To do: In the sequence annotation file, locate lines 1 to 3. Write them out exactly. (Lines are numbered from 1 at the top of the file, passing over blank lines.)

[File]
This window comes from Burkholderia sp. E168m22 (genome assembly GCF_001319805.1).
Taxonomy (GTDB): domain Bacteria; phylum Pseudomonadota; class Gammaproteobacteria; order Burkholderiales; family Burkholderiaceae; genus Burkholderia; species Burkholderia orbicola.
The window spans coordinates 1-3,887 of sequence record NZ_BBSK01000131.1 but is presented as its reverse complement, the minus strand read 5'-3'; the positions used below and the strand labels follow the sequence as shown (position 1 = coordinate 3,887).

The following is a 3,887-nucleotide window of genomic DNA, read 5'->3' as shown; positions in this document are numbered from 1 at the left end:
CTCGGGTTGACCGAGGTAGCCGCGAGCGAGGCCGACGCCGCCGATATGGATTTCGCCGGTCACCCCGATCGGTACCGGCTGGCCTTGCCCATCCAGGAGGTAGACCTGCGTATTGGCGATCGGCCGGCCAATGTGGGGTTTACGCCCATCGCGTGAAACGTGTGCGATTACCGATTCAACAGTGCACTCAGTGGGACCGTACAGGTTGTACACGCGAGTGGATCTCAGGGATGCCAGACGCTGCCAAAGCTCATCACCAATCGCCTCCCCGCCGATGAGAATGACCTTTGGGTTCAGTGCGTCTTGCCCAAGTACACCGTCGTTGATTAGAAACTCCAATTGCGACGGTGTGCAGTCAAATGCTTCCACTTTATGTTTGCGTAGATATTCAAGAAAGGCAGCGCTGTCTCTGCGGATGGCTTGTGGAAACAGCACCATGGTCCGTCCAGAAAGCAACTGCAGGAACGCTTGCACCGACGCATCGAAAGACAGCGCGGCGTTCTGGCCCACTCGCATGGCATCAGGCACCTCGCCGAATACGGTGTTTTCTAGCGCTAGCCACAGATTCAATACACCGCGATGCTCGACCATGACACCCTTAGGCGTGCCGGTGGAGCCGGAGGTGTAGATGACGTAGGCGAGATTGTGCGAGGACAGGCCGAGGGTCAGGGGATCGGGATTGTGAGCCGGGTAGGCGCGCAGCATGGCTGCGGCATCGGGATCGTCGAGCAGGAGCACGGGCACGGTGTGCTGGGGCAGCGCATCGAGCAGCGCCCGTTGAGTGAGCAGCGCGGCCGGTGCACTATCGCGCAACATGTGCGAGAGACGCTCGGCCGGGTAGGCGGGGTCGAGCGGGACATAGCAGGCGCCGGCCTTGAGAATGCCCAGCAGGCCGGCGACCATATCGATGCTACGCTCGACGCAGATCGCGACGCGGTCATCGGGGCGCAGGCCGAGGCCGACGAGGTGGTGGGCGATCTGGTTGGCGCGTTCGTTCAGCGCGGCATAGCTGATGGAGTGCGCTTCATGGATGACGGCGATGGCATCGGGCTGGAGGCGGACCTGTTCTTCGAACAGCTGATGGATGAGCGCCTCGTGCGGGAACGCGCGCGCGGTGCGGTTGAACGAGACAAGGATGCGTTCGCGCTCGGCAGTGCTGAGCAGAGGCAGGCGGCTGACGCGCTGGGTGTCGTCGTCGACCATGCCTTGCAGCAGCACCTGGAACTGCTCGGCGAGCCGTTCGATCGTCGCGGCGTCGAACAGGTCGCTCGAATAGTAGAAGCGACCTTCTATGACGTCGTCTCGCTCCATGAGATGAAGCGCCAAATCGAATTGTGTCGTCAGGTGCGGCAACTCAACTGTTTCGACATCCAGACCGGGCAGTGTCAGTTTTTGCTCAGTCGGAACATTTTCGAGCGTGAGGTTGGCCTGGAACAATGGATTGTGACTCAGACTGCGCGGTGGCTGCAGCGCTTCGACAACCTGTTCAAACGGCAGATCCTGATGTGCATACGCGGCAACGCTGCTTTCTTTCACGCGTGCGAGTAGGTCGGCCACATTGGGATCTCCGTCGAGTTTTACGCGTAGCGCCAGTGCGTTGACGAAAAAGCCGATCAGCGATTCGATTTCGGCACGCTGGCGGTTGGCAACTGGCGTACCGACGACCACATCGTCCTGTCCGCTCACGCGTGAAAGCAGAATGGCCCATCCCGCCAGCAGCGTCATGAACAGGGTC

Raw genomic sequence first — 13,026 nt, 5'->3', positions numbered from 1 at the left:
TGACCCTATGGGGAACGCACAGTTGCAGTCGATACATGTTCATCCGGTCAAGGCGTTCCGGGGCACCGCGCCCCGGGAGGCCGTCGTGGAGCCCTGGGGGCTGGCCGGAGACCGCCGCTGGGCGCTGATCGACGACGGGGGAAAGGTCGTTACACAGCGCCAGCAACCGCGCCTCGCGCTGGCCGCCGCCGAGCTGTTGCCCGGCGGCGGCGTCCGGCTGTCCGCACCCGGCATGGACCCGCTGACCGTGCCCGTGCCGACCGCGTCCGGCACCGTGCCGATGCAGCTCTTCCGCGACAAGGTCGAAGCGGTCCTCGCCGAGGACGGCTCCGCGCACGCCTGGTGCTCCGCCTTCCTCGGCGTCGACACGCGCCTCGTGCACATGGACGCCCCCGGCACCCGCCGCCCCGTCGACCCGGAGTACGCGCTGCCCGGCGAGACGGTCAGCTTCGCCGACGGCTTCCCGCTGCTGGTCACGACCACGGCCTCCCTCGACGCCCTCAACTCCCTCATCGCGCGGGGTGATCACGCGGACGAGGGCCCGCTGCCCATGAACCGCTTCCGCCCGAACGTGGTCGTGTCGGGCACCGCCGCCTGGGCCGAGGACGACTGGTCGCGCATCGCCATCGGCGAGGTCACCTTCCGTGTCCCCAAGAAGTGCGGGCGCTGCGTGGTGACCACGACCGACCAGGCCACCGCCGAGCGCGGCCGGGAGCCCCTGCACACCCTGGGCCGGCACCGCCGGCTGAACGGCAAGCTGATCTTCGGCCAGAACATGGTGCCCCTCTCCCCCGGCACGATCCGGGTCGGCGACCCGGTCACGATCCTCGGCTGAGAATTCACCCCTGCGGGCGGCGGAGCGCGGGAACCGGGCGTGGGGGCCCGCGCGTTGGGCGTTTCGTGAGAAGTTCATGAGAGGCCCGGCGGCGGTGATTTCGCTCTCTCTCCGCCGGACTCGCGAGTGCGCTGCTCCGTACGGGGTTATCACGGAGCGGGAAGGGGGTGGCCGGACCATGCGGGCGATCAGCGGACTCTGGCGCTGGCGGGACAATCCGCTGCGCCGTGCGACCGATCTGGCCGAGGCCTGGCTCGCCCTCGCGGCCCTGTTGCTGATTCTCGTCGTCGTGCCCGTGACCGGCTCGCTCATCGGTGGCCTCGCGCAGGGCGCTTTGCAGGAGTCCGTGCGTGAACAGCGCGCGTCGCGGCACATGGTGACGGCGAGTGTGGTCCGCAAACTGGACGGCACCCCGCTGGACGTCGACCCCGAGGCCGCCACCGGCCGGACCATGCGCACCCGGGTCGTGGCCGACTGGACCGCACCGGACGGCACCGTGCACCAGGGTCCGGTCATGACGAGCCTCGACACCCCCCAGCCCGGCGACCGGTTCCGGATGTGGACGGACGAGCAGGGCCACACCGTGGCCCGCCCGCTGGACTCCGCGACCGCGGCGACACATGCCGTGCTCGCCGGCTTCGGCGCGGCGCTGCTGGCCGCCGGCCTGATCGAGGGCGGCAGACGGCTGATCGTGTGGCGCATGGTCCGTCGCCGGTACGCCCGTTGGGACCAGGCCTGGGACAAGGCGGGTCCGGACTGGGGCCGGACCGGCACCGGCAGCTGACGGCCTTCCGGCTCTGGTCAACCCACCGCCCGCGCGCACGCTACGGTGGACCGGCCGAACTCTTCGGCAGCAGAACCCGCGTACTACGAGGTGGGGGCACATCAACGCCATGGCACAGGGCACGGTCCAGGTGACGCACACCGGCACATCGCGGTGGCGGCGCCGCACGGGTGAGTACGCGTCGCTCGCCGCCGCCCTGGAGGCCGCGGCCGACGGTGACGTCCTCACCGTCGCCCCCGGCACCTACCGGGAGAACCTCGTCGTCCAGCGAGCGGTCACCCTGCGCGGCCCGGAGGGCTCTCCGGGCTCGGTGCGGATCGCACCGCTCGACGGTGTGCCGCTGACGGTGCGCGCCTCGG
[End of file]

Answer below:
This window comes from Burkholderia sp. E168m22 (genome assembly GCF_001319805.1).
Taxonomy (GTDB): domain Bacteria; phylum Pseudomonadota; class Gammaproteobacteria; order Burkholderiales; family Burkholderiaceae; genus Burkholderia; species Burkholderia orbicola.
The window spans coordinates 1-3,887 of sequence record NZ_BBSK01000131.1 but is presented as its reverse complement, the minus strand read 5'-3'; the positions used below and the strand labels follow the sequence as shown (position 1 = coordinate 3,887).